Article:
That Report has proved to be at least 5 times over budget and months late. However even though the TOR were watered down the Commissioner has concurred with the Royal Court’s view in that the suspension process was unfair. The Commissioner has gone even further in that he has identified serious failings and named the individuals concerned.

I now turn to the specifics of the proposition; whose purpose is to request the Chief Minister to report on the outcome of a Review he commissioned on behalf of the States. By now Lodging the Napier Report as R132/2010 the Chief Minister, with some reluctance but with no explanation has complied with Part (c) of my Proposition.

Part (i) I ask what action if any , the Ch Minister has taken in respect of the destruction by the Chief Executive of the original notes taken at the suspension . AND

What guidelines if any the Ch Minister has issued regarding the recording of suspension meetings in the future.

Chief Minister has completely ignored the first part of the paragraph.

It is in fact from answers given in the past by Ch Minister that the original notes were destroyed before the typed copy had been agreed by the 3 participants and only signed by former Minister and Chief Executive.

When former Police Chief asked for the original notes, because he was taking the matter to Royal Court he told that they had been destroyed. When handed the typed copy they were not an accurate account of the suspension process. This action is totally unacceptable.

The destruction was not by some probationer police Officer but by the most senior and highest paid civil servant, who apart from being aware of the need for accuracy must have been aware of the seriousness of the suspension and for the need to safeguard the integrity of the process.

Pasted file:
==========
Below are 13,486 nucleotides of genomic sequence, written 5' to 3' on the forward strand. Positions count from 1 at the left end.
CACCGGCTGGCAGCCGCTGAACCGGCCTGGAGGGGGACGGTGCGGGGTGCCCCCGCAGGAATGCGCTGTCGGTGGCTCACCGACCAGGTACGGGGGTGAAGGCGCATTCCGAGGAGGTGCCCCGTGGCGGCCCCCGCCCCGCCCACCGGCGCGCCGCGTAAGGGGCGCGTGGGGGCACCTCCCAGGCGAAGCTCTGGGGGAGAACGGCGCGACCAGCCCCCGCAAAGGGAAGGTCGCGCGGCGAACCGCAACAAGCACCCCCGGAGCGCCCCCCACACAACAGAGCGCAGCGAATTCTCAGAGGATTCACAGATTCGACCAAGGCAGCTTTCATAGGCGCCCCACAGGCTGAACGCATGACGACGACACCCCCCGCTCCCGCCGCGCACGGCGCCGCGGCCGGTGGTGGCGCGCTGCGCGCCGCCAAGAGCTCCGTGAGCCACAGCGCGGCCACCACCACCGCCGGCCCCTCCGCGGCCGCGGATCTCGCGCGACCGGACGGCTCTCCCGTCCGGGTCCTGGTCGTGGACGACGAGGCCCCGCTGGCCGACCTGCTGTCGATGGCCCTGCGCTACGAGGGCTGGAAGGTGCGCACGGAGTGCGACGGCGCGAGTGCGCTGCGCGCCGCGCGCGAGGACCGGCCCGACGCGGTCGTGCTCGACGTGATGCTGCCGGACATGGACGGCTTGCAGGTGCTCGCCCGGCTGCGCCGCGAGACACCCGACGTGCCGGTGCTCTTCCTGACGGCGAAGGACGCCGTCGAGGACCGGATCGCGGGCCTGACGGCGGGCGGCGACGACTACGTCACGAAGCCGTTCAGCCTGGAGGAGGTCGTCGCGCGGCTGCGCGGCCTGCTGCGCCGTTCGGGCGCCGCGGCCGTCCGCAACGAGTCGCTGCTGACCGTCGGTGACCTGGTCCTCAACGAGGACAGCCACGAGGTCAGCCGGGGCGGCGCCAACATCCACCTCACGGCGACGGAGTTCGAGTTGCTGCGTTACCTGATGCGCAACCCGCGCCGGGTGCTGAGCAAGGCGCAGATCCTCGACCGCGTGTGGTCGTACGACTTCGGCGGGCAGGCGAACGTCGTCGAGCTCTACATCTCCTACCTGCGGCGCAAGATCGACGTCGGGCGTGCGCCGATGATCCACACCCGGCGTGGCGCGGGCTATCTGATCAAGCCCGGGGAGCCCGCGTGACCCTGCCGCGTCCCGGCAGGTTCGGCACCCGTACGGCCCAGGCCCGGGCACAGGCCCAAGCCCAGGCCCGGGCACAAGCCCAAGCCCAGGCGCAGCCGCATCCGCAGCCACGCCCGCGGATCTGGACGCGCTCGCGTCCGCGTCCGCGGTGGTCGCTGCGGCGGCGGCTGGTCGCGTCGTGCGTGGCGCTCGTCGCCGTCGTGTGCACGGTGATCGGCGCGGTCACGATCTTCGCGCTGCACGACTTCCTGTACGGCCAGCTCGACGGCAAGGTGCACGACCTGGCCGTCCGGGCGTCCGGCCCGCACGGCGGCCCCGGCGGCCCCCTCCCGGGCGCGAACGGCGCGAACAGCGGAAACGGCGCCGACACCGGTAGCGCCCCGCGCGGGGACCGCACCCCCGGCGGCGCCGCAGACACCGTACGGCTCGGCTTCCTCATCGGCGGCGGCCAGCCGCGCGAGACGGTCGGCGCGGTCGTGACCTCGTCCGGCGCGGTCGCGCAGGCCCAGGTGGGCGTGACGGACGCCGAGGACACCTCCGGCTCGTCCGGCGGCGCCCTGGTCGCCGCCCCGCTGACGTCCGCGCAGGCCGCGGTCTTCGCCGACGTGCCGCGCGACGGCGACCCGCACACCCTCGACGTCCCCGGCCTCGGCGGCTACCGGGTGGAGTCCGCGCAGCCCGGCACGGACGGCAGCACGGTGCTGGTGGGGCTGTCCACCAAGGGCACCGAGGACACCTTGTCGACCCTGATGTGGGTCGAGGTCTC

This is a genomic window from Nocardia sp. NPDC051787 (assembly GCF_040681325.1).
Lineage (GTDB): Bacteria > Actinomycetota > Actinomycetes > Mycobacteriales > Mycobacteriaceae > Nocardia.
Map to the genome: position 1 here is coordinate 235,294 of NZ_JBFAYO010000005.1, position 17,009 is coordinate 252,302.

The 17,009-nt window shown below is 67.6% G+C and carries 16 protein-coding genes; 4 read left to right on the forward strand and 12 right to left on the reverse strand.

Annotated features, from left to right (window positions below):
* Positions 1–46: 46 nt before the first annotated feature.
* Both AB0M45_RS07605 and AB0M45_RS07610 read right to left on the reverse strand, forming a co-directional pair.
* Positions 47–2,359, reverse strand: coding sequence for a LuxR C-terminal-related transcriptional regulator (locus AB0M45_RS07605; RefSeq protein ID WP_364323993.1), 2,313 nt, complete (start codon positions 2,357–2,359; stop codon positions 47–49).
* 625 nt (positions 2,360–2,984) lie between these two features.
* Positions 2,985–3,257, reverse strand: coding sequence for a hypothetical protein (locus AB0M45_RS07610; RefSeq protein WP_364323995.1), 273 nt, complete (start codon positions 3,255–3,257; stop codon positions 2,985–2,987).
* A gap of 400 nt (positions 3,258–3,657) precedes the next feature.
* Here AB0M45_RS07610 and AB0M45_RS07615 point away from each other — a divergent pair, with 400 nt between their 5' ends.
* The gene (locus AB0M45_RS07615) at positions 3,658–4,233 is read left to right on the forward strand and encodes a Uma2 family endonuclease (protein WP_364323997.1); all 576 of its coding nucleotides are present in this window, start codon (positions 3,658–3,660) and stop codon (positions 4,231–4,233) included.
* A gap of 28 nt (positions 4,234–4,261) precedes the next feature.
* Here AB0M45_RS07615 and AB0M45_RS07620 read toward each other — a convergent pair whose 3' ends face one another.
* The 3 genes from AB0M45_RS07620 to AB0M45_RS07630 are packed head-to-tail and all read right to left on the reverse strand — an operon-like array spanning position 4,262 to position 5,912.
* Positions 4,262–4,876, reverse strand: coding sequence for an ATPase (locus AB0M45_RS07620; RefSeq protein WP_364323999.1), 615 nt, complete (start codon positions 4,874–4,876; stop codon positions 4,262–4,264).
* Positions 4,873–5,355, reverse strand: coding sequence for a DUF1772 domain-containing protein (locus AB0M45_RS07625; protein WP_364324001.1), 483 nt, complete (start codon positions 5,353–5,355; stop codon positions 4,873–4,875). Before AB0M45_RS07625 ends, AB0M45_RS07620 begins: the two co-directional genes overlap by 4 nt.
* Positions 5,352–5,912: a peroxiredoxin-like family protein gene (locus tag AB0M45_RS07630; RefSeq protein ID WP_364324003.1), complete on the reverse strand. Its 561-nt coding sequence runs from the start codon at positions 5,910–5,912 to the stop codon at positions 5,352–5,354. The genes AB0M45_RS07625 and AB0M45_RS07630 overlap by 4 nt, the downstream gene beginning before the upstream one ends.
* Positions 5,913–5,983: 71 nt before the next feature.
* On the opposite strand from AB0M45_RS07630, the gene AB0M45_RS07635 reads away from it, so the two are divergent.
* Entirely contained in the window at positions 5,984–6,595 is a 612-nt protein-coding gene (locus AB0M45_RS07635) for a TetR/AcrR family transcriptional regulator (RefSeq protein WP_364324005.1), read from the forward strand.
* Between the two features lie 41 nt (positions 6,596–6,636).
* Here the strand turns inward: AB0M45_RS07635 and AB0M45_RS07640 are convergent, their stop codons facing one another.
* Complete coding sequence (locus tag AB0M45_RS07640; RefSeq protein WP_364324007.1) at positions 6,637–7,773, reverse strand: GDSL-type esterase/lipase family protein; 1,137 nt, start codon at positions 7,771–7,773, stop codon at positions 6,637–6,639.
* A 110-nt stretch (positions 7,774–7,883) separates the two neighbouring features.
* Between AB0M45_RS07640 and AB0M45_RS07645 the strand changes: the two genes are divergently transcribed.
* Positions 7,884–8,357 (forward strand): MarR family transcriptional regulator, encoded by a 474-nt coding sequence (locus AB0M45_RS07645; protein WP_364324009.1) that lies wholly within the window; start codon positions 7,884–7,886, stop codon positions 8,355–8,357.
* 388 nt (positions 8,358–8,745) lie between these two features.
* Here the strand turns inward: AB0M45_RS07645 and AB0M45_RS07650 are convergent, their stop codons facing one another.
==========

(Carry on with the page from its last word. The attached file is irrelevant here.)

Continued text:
Chief Minister gives no explanation for the Ch Executive’s action other than to say that he is satisfied with the answers he has received from the Ch Executive. Sir, this is not good enough.

The second half of the paragraph is again unsatisfactory.

Ch Minister is sidestepping the matter. He says that Policies are already in place but Members not provided with the copies.

Deputy Le Claire asked the Ch Minister for copies during Oral question on 3rd February last year, but still not to hand.

However it appears that if there is a policy in existence then it advises Officers to use their discretion but if in doubt err on the side of caution. I hope that does not apply to the Police because they will in trouble from the Courts. The Ch Minister’s explanation is unsatisfactory and should be rejected.

Part (ii) is about the legal advice and asks the Chief Minister if he accepts the conclusion set out in various parts of the Napier Report that action was taken on a basis which was contrary to the advice of the Law Officers and what action, if any, he proposes to take in respect of that matter.

It is interesting to note that there are any number of occasions when Ministers do not take action expected of them, and when challenged they say that is because they are acting on the advice of the Crown Officers.

However we now have a case where Ministers and senior civil servants have blatantly acted against Law Officers advice and Members are expected to accept that failure without question.

Members may feel that Napier is particularly straightforward on this matter. In his report Mr Napier sets out the advice of the Law Officers in respect of the Metropolitan Police report. In paragraphs 69 and 72 Mr Napier expresses the strong view that the Metropolitan Police report, when it arrived, was, “in heavily qualified terms” and that it did not meet the stringent terms of the legal advice.